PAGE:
Of course, interpentration is never total. It is most marked in what we call strong characters. Integration is an achievement rather than a datum. A weak, unstable, vacillating character is one in which different habits alternate with one another rather than embody one another. The strength, solidity of a habit is not its own possession but is due to reinforcement by the force of other habits which it absorbs into itself. Routine specialization always works against interpenetration. Men with “pigeon-hole” minds are not infrequent. Their diverse standards and methods of judgment for scientific, religious, political matters testify to isolated compartmental habits of action. Character that is unable to undergo successfully the strain of thought and effort required to bring competing tendencies into a unity, builds up barriers between different systems of likes and dislikes. The emotional stress incident to conflict is avoided not by readjustment but by effort at confinement. Yet the exception proves the rule. Such persons are successful in keeping different ways of reacting apart from one another in consciousness rather than in action. Their character is marked by stigmata resulting from this division.

The mutual modification of habits by one another enables us to define the nature of the moral situation. It is not necessary nor advisable to be always considering the interaction of habits with one another, that is to say the effect of a particular habit upon character—which is a name for total interaction. Such consideration distracts attention from the problem of building up an effective habit. A man who is learning French, or chess-playing or engineering has his hands full with his particular occupation. He would be confused and hampered by constant inquiry into its effect upon character. He would resemble the centipede who by trying to think of the movement of each leg in relation to all the others was rendered unable to travel. At any given time, certain habits must be taken for granted as a matter of course. Their operation is not a matter of moral judgement. They are treated as technical, recreational, professional, hygienic or economic or esthetic rather than moral. To lug in moral, or ulterior effect on character at every point, is to cultivate moral valetudinarianism or priggish posing. Nevertheless any act, even one which passes ordinarily as trivial, may entail such consequences for habit and character as upon occasion to require judgment from the standpoint of the whole body of conduct. It then comes under moral scrutiny. To know when to leave acts without distinctive moral judgment and when to subject them to it is itself a large factor in morality. The serious matter is that this relative pragmatic, or intellectual distinction between the moral and non-moral, has been solidified into a fixed and absolute distinction, so that some acts are popularly regarded as forever within and others forever without the moral domain. From this fatal error recognition of the relations of one habit to others preserves us. For it makes us see that character is the name given to the working interaction of habits, and that the cumulative effect of insensible modifications worked by a particular habit in the body of preferences may at any moment require attention.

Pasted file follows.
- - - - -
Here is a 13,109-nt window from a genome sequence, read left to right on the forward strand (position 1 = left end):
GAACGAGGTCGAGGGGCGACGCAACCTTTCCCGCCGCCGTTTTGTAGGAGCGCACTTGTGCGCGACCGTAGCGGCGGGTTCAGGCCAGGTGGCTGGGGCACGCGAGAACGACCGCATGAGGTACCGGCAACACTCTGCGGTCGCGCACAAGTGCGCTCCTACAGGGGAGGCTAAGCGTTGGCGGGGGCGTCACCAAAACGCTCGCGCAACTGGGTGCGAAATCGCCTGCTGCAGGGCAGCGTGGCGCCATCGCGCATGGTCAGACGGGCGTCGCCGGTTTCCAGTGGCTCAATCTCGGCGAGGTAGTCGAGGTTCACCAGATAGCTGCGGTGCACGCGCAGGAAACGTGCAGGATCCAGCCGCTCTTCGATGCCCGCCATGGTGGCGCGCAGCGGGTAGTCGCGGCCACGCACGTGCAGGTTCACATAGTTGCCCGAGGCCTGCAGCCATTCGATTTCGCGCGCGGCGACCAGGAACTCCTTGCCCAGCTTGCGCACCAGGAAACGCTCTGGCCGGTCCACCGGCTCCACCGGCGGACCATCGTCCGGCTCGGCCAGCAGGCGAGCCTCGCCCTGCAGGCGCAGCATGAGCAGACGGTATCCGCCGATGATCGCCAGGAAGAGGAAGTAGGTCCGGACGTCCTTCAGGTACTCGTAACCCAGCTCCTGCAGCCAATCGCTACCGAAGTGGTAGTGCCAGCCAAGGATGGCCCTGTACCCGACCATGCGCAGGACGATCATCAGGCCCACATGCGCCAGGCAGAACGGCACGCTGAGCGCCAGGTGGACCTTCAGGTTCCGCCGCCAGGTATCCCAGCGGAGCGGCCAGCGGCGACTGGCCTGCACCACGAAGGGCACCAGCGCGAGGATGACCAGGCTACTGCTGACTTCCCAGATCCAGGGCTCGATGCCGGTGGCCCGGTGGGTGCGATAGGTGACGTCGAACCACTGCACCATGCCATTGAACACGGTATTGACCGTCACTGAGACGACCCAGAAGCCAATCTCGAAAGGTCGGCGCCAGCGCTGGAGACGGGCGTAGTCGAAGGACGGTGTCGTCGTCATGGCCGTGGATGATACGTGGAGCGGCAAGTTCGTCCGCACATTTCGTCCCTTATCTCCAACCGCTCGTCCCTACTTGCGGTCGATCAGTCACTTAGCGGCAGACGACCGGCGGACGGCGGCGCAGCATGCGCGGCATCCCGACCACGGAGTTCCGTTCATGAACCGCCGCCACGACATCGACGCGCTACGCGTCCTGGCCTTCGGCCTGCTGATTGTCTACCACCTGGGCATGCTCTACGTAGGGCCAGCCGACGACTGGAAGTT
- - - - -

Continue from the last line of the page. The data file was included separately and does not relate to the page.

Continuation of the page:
The word habit may seem twisted somewhat from its customary use when employed as we have been using it. But we need a word to express that kind of human activity which is influenced by prior activity and in that sense acquired; which contains within itself a certain ordering or systematization of minor elements of action; which is projective, dynamic in quality, ready for overt manifestation; and which is operative in some subdued subordinate form even when not obviously dominating activity. Habit even in its ordinary usage comes nearer to denoting these facts than any other word. If the facts are recognized we may also use the words attitude and disposition. But unless we have first made clear to ourselves the facts which have been set forth under the name of habit, these words are more likely to be misleading than is the word habit. For the latter conveys explicitly the sense of operativeness, actuality. Attitude and, as ordinarily used, disposition suggest something latent, potential, something which requires a positive stimulus outside themselves to become active. If we perceive that they denote positive forms of action which are released merely through removal of some counteracting “inhibitory” tendency, and then become overt, we may employ them instead of the word habit to denote subdued, non-patent forms of the latter.

In this case, we must bear in mind that the word disposition means predisposition, readiness to act overtly in a specific fashion whenever opportunity is presented, this opportunity consisting in removal of the pressure due to the dominance of some overt habit; and that attitude means some special case of a predisposition, the disposition waiting as it were to spring through an opened door. While it is admitted that the word habit has been used in a somewhat broader sense than is usual, we must protest against the tendency in psychological literature to limit its meaning to repetition. The usage is much less in accord with popular usage than is the wider way in which we have used the word. It assumes from the start the identity of habit with routine. Repetition is in no sense the essence of habit. Tendency to repeat acts is an incident of many habits but not all. A man with the habit of giving way to anger may show his habit by a murderous attack upon some one who has offended. His act is nonetheless due to habit because it occurs only once in his life. The essence of habit is an acquired predisposition to ways or modes of response, not to particular acts except as, under special conditions, these express a way of behaving. Habit means special sensitiveness or accessibility to certain classes of stimuli, standing predilections and aversions, rather than bare recurrence of specific acts. It means will.

Human Nature and Conduct is included within The Collected Works of John Dewey; Middle Works: Volume 14 1922, "Habits and Will," pp. 21-32. Southern
Illinois University Press.
Reprinted with permission of Southern Illinois University Press.